Strange to say, of our many plays together only two incidents can I recall. It was the fourth of July. The arrival of the day had been announced at dawn by the explosion of gunpowder placed in an anvil, this being the primitive method in vogue among the village patriots for ushering in the anniversary and producing the desired amount of noise. There was, of course, the usual popping of firecrackers, and the usual parade of the militia.
When little Emmeline heard the shouts and the music, she left the enchantment of the approaching
pageant, even at the risk of losing the sight, to summon me.
"Oh! run, run," she screamed at the top of her voice, "run, and look; General Washington done come."
We had a dear old doctor in the village, and he had one invariable method of diagnosis, which used to cause us all infinite amusement. Whatever the disease, and wherever situated, he always, before administering his remedies, would first proceed to feel our spines. We thought it very funny, but he was only a little in advance of his school. Nowadays, I believe, the osteopaths pursue the same practice and proclaim much the same doctrine, as to the general seat of disease. Now Emmeline, like the rest of her race, was imitative; she liked to play doctor. We saw her one day, having cornered a little piccaninny, named Hannah, proceed to poke and punch different portions of her anatomy in true medical style, accentuating her thrusts with the suggestive query as to the location of the supposed pain, her voice taking on an indescribable whine, supposed to be professional.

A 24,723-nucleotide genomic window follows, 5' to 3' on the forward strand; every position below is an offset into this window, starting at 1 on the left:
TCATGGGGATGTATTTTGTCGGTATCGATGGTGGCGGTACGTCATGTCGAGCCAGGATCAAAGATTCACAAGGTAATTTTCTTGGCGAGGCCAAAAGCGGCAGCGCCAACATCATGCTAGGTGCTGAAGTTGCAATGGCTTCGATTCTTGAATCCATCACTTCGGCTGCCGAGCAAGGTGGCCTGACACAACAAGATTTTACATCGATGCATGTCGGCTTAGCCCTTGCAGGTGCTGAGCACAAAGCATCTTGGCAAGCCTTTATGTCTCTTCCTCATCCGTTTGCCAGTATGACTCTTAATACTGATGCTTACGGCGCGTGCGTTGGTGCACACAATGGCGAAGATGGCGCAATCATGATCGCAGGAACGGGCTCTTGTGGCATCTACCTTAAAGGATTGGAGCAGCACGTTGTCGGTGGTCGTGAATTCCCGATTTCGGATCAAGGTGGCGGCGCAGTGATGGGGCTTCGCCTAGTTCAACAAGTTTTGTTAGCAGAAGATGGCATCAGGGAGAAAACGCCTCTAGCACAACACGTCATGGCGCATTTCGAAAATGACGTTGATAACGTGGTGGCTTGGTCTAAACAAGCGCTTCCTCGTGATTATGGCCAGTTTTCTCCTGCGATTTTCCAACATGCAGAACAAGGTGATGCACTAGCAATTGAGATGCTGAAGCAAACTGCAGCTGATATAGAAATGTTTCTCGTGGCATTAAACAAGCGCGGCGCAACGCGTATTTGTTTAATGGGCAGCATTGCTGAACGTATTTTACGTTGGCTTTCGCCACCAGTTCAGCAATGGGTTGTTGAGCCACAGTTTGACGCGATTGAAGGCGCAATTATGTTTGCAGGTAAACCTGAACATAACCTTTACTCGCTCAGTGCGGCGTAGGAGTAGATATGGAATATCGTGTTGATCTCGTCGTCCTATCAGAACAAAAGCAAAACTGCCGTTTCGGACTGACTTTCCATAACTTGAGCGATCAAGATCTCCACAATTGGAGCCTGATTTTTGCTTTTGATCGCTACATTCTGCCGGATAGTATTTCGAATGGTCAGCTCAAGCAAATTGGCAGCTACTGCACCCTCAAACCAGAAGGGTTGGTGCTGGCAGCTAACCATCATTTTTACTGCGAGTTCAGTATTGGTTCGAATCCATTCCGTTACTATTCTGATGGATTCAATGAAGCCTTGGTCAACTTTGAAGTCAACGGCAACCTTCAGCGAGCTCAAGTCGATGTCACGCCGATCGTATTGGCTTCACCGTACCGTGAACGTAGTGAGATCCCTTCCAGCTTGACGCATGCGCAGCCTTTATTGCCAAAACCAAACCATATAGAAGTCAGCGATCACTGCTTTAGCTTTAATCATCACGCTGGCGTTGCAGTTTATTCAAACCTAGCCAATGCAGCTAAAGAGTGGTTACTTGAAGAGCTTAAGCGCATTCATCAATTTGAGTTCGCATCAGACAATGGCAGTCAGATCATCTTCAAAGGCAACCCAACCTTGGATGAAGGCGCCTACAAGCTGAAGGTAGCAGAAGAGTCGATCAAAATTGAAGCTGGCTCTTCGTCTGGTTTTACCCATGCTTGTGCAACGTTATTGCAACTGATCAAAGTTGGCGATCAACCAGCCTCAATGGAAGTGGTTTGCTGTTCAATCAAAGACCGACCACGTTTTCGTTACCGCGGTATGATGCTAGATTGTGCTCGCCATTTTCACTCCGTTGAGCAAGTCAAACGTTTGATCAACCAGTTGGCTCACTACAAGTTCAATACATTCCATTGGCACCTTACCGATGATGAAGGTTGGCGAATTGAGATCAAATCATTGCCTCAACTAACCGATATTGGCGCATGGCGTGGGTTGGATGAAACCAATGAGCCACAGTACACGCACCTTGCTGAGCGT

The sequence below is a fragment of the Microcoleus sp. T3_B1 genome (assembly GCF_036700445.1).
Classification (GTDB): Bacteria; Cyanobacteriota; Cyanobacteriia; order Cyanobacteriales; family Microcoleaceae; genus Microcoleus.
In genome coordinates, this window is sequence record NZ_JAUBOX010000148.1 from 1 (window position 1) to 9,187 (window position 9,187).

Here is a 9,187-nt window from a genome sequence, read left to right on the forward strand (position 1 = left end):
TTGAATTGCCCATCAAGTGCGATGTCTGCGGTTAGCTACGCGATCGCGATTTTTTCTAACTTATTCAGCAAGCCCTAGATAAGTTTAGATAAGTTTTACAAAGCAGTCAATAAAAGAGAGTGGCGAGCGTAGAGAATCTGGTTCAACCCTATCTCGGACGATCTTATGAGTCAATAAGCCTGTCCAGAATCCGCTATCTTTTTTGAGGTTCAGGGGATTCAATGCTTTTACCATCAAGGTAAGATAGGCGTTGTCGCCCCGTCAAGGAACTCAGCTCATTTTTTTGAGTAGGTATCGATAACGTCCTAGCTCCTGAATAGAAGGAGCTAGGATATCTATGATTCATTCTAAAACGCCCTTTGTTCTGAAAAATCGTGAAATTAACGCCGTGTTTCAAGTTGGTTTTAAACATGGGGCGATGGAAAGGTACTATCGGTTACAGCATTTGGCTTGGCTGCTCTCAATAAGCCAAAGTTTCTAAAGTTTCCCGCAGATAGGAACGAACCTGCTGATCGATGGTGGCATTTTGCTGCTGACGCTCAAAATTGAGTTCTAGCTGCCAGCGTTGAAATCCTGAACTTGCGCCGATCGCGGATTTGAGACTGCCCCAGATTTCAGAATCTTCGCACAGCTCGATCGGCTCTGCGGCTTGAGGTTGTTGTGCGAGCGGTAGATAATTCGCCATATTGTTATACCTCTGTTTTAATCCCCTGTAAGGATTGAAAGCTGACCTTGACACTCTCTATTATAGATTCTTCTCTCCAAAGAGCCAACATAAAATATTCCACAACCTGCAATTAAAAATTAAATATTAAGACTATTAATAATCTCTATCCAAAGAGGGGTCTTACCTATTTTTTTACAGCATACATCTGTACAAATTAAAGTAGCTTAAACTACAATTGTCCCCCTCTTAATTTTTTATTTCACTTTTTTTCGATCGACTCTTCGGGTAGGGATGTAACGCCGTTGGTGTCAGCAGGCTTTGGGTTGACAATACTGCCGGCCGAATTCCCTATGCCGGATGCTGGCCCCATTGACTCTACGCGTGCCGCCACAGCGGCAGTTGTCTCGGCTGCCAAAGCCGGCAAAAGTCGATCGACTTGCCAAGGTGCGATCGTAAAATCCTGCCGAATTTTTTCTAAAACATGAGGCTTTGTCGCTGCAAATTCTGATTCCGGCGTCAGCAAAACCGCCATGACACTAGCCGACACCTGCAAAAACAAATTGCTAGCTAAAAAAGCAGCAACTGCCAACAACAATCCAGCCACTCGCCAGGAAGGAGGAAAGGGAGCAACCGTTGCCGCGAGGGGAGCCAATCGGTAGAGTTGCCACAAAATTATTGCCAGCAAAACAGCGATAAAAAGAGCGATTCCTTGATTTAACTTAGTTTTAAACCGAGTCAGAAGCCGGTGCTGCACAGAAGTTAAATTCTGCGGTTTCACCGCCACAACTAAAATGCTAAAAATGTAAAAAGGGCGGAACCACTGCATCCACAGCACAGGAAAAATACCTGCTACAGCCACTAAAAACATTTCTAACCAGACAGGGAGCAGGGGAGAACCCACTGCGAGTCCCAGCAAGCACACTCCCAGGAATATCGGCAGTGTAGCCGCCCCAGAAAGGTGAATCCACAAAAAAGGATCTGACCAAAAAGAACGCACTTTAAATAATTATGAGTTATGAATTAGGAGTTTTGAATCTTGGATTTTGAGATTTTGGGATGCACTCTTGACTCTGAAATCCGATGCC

"Hannah, Hannah, docker Baylor say your backbone hurt you, Hannah?"
If she had lived in later days who knows in what new school of medicine she might not have been a burning and a shining light!
Then there was the Court House in the middle
of the square, where the voice of the crier was heard on Court days calling, "Oh yes, oh, yes, come into Court," and the long rack where the horses were hitched in patient rows, switching off the flies with their long tails. Fortunately for them "docking" was an unknown art.